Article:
• Moral Hazard and Adverse Selection of Executive Compensation

      Banker, Rajiv D.; Plehn-Dujowich, Jose M.; Krishnan, Jayanthi; Naveen, Lalitha (Temple University. Libraries, 2010)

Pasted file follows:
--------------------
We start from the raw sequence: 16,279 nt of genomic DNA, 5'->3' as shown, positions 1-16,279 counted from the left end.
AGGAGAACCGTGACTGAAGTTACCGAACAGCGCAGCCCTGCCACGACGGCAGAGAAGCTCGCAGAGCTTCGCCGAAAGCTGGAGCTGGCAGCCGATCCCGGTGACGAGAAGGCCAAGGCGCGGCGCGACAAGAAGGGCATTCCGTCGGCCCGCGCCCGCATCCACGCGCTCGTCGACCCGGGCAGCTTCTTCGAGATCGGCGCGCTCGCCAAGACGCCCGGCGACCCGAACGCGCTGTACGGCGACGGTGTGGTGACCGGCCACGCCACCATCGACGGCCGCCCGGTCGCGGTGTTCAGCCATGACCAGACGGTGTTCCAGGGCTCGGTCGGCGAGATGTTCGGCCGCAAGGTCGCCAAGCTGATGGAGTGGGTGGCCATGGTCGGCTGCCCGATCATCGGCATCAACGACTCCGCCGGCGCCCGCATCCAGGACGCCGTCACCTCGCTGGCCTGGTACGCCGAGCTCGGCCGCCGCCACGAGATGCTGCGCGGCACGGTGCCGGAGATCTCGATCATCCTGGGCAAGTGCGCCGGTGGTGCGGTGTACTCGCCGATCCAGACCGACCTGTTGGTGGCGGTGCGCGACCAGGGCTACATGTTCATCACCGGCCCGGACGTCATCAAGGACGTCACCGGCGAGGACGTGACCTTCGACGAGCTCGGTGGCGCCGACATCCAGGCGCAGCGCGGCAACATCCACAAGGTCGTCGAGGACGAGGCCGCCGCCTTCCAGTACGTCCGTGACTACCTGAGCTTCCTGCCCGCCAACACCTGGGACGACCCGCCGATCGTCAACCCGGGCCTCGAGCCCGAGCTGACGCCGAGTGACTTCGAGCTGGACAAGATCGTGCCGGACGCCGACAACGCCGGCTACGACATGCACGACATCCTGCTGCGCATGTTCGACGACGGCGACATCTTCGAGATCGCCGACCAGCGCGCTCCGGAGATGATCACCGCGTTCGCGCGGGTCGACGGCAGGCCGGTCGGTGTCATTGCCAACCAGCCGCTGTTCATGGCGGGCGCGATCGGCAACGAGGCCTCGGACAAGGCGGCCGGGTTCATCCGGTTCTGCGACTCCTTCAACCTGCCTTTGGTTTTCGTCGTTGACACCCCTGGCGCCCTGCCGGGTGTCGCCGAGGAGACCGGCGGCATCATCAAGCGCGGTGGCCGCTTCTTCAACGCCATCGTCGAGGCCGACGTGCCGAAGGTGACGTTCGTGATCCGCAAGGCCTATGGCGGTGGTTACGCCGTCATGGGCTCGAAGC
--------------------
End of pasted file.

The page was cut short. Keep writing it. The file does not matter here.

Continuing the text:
This dissertation investigates the structure of incentive contracts in which adverse selection problems are more severe. Specifically, I examine the moderating effect of R&D intensity on the relative weights placed on signals of ability and on performance measures in executive compensation. Furthermore, I also investigate the determinants on the compensation of university presidents. I find that that more weight is placed on signals of ability in R&D intensive firms and less weight is placed on performance measures. I find that R&D intensive firms pay more to executives with technical work experience and/or relevant educational degrees. Additionally, in the context of university presidents, the positive association between organizational complexity and executive compensation is driven by the role of managerial ability rather than by effort. This result also suggests that considering measures of organizational complexity (such as firm size and diversification) as control variables in empirical studies of executive compensation is the appropriate means by which to account for the impact of organizational complexity.